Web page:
an open letter and song request for country great kenny chesney on behalf of people who live with dementia and their family and friends


Dear Mr. Chesney,

I love your song “While He Still Knows Who I Am,” but would you write another one please?

I am a dementia care advocate who learned about dementia through lived experience with my mom. She died in August 2016.

One of the tragedies of Alzheimer’s disease and other dementias is that many family members and friends of people who live with dementia think the person is “gone” when she or he no longer easily recognize family and friends, and so the family and friends stop visiting the person who is living with dementia. This is heartbreaking because this is when love, connection and compassion are most needed by the person who is living with dementia.

It really doesn’t matter if a person living with dementia recognizes us or not. We need to ask ourselves why we get so focused on the recognition part instead of on loving, connecting and being compassionate.

Furthermore, a great deal of healing, love and bonding may be shared by both the person living with dementia and friends and family until the very end. I can’t emphasize how life affirming and deeply spiritual this can be for all involved.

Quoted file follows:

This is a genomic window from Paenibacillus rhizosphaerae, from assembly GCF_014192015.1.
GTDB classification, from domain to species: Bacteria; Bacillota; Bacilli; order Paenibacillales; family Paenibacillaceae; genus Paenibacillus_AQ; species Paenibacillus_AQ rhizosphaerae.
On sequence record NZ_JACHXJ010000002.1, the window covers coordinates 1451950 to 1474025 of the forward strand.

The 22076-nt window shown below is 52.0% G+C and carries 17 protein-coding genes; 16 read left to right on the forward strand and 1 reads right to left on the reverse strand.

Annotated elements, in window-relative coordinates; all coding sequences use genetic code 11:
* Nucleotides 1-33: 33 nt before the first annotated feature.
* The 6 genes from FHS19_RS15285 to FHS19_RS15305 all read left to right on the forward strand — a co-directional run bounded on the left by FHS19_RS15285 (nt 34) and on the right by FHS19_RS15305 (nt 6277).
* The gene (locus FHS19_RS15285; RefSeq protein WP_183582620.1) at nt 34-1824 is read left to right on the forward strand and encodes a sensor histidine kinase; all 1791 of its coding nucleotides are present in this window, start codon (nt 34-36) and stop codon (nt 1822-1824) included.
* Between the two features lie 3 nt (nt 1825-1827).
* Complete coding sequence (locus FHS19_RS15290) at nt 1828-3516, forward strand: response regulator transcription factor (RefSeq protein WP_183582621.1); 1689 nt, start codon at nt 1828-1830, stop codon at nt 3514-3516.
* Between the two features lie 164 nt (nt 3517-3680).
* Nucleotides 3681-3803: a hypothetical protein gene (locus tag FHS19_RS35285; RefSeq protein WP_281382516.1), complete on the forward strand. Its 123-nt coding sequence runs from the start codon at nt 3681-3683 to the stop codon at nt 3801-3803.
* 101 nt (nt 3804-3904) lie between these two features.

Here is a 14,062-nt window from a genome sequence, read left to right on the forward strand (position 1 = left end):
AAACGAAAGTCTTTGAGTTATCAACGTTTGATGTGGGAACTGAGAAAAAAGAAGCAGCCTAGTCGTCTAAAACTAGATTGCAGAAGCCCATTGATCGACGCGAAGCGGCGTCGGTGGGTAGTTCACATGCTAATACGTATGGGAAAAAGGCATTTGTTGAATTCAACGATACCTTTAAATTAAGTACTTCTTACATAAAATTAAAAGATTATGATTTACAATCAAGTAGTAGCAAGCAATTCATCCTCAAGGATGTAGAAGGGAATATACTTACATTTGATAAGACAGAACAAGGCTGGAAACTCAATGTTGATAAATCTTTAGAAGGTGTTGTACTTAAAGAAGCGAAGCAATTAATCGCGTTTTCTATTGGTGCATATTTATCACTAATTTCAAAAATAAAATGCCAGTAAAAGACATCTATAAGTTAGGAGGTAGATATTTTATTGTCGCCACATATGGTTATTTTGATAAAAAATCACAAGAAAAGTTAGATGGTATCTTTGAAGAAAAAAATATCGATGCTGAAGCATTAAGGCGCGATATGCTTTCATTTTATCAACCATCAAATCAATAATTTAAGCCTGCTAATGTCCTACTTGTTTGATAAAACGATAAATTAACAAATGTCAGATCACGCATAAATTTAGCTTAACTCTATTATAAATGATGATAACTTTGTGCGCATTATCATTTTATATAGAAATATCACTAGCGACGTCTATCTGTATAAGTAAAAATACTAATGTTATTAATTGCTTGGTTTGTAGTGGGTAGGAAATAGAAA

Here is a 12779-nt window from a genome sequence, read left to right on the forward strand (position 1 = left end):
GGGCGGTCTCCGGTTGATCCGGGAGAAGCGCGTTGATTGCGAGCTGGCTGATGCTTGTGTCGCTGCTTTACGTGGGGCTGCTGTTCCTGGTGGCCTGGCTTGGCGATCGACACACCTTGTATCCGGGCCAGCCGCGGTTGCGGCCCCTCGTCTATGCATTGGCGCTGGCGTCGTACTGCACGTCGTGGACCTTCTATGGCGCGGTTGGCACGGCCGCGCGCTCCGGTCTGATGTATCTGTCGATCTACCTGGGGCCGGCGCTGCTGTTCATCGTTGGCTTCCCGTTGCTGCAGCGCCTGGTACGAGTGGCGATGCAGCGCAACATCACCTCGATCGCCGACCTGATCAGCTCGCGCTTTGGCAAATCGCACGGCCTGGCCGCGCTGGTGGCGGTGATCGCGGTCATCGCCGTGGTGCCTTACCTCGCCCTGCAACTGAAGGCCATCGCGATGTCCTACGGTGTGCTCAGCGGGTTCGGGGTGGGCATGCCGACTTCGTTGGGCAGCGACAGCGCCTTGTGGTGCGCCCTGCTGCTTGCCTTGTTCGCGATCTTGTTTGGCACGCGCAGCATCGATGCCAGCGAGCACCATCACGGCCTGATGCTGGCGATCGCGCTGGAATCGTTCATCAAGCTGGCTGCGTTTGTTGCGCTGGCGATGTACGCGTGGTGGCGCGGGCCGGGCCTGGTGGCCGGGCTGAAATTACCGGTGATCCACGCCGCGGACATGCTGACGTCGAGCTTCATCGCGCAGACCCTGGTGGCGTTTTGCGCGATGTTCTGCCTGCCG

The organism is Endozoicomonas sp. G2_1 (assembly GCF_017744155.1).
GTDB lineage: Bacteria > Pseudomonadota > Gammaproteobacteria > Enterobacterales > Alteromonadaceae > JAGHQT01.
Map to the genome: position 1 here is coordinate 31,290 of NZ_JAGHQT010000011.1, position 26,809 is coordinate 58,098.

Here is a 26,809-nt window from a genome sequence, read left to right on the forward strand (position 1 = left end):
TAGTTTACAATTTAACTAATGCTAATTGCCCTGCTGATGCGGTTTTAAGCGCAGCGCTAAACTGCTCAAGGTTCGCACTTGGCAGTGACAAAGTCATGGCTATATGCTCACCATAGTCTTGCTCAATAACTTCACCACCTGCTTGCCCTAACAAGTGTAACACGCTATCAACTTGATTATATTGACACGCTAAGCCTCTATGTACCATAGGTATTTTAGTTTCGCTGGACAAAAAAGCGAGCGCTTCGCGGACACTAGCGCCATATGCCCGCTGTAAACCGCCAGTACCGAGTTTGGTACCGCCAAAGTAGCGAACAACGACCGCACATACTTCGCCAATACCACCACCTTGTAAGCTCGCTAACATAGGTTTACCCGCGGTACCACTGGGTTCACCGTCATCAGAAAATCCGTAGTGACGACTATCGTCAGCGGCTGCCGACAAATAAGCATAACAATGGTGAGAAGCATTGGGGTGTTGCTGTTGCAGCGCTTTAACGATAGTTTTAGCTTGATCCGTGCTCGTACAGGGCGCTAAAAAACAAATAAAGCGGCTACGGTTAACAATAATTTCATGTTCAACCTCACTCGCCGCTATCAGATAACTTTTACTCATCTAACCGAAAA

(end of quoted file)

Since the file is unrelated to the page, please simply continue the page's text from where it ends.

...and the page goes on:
Your song is beautiful and touching, but it infers that people living with dementia are not worth seeing once they don’t recognize us. In fact, the worst thing we can do when a person living with dementia doesn’t recognize us anymore is to stop spending time with him or her. That’s why I’m writing to ask you to please produce another song that will encourage family members and friends to keep spending time with their loved ones who live with dementia, ESPECIALLY when their loved ones don’t know them anymore.

Mr. Chesney, in your audio commentary about “While He Still Knows Who I Am,” you say the song is “heavy” and as the narrator you “have a responsibility.” Please take your responsibility to heart and give us another song that will encourage family and friends to remain connected with people who live with dementia until the very end.

Thank you,

Susan Macaulay
Dementia Care Advocate

20 great questions to ask when a loved one with dementia doesn’t recognize you anymore

Are you my mother?

it doesn’t matter if they know you or not

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